Emerald, Iowa

Iowa and Emerald from approach

Iowa and Emerald from approach


After a wretched slog up and down Hope Mountain in a white-out, and a forced rest day when I woke to snow and sleet at 10,000′, I was finally granted a few days’ good weather. The first order of business was Emerald Peak, a typical Sawatch rubble-mound near Missouri Basin. The most direct approach is via the seldom-used road to Clohesy Lake. Having been turned around by epic high water in Clear Creek when I last wanted to use the approach in 2010, I looked forward to exploring this valley between Huron and Missouri. I was not disappointed: the rugged side of Huron and its neighbors to the north is far more scenic than the rolling terrain in Missouri Basin.

Higher up-road

Higher up-road

I forded the first two of three branches of Clear Creek in my car, then rock-hopped across the last in the morning, hiking the rocky and soon snow-covered 4WD road to its end just before the lake. Clohesy Lake was just starting to emerge from the snow, but the snow above was deep and consolidated enough that I could tromp straight over the willows, swamp, and stream in the bottom of the valley rather than hunt for the supposed trail in the woods.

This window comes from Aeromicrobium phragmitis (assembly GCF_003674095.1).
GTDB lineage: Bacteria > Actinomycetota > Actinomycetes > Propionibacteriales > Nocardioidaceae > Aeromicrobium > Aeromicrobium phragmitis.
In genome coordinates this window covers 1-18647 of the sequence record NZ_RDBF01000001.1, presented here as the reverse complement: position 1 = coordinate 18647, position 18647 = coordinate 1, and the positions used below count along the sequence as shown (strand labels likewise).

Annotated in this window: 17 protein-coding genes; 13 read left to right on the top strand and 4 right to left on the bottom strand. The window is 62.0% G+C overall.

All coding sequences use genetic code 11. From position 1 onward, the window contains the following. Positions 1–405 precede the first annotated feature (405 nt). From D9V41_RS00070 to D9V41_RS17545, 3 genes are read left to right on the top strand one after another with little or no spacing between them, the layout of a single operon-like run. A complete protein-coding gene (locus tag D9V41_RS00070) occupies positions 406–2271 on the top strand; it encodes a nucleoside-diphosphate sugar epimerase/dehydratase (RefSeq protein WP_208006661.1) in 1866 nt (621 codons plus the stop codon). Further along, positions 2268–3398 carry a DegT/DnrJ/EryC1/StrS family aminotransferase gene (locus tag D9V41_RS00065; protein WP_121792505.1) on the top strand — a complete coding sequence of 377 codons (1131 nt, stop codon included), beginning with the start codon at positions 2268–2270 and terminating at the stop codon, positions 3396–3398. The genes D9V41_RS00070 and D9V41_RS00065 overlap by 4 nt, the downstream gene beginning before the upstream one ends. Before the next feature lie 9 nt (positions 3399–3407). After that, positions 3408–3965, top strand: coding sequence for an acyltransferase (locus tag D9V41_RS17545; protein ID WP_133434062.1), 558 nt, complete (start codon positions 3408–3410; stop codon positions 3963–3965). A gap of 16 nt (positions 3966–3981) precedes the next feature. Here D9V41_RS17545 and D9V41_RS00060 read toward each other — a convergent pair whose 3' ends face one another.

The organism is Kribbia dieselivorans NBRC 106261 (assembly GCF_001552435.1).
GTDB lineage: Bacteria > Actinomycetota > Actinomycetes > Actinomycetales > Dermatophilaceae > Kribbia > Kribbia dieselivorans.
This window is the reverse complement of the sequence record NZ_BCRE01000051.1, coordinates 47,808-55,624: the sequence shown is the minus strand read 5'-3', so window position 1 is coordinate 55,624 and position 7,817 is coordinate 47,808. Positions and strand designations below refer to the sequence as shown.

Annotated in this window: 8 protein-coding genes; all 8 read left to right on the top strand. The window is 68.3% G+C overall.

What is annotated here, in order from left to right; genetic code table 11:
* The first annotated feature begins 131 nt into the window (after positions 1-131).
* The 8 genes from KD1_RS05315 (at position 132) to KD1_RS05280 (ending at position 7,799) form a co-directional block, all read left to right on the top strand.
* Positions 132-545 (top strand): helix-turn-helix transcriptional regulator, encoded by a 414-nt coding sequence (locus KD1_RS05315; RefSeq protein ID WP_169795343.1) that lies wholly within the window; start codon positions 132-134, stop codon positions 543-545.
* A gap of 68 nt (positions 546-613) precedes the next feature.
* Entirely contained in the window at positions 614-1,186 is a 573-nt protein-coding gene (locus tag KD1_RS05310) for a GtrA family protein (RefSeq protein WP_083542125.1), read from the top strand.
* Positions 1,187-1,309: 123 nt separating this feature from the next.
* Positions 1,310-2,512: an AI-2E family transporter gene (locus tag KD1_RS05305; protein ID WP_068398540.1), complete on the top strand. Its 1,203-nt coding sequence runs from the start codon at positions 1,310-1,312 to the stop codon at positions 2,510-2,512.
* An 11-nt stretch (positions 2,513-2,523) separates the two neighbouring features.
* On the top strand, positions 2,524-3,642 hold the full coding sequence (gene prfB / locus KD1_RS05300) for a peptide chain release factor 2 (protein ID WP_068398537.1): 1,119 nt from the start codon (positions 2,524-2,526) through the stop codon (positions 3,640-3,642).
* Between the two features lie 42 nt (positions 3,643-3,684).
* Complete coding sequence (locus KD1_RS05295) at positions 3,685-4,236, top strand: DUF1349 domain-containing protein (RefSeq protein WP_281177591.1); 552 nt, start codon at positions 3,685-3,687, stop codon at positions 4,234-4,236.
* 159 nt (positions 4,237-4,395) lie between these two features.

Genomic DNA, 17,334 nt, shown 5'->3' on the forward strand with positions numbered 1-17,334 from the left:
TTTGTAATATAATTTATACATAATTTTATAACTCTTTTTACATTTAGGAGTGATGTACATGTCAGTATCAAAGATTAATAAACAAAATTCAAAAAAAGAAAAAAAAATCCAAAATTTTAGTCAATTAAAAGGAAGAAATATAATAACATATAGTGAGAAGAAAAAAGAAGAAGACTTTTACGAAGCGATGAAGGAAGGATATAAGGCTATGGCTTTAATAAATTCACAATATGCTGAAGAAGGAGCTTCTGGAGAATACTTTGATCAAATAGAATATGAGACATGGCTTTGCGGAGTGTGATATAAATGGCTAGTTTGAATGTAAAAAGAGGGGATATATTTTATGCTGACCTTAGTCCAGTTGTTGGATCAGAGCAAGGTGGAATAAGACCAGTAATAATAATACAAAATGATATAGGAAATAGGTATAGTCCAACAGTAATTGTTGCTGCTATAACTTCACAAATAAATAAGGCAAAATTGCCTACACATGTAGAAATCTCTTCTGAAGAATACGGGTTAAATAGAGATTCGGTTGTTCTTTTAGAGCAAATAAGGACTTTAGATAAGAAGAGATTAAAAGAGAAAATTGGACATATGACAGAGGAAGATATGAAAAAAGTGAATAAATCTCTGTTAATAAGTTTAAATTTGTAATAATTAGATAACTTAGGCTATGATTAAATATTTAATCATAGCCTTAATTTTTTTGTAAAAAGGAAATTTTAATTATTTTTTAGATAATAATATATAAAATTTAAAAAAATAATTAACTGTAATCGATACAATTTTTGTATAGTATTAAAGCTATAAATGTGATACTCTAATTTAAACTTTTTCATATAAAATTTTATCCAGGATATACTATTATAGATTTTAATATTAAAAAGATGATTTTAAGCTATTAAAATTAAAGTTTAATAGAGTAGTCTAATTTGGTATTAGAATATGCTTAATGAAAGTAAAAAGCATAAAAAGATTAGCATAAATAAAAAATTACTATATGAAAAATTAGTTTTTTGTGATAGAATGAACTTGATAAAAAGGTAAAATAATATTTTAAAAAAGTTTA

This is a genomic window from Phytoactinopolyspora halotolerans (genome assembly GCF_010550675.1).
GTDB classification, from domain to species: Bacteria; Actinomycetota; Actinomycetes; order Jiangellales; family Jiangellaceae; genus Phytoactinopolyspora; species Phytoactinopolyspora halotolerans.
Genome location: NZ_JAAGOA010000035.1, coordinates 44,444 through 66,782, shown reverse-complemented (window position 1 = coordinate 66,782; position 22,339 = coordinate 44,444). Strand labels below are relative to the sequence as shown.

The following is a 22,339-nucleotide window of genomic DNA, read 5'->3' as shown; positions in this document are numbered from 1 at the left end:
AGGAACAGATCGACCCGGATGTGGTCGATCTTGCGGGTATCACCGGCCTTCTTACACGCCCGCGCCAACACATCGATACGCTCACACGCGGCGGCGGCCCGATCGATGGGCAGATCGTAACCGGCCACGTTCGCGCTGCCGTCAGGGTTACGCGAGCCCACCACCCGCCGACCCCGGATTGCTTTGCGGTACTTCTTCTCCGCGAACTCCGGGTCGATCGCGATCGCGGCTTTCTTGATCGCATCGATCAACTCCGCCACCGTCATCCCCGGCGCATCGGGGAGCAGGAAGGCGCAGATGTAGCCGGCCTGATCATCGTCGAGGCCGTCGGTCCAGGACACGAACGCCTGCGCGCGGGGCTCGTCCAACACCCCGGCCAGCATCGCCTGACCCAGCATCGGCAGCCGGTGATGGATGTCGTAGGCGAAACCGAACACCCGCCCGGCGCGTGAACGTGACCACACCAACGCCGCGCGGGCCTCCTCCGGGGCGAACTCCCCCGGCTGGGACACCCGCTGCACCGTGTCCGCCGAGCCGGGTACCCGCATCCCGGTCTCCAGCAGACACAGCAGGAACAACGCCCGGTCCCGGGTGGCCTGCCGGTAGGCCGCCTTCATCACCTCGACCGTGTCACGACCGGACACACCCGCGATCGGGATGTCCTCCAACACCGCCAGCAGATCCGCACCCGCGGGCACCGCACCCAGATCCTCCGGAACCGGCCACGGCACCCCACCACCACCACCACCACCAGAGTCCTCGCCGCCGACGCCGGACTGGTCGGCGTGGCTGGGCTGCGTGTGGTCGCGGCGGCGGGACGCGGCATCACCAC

Looking back to Huron

Looking back to Huron

After heading south along the valley bottom for awhile, I arbitrarily decided to head straight up through the woods to the east, emerging nearly dead-east of Emerald’s summit. As I climbed toward the plain to its southwest, the impressive Apostles emerged above the valley rim behind me. With the fresh snow, a direct attack on Emerald would be frustrating, so I looped south, passing near the ruins of an old building before making my way up the gentler south ridge to the summit.

Iowa and Missouri from Emerald

Iowa and Missouri from Emerald

The weather was starting to deteriorate, with clouds to the southwest and a strong wind driving me on toward Iowa after only a brief stop. Iowa has just enough prominence from nearby Missouri to count as a peak, and does not rank among Colorado’s highest 100, but it was more or less in the way of my getting home, so I tagged it, looked at the frozen-shut summit register, then dropped down its west ridge until I could slide, plunge-step, and glissade back to Clohesy Lake. Despite the oncoming clouds, the day had warmed enough to soften the snow and make it much less cooperative than in the morning.

After a post-hike meal, I headed up-creek to the ghost town of Winfield and the trailhead for my main objective in the area, the Apostles. Having had the mountains to myself for awhile, I was surprised to find a group of four having just attempted what I planned to do the next day. They had found thigh-deep wallowing in the couloir (which sounded like an avalanche risk to me), and turned around short of the summit, two of them having a good ski while the others snowshoed home. I thanked them for plowing a trench, then turned in to read for awhile.

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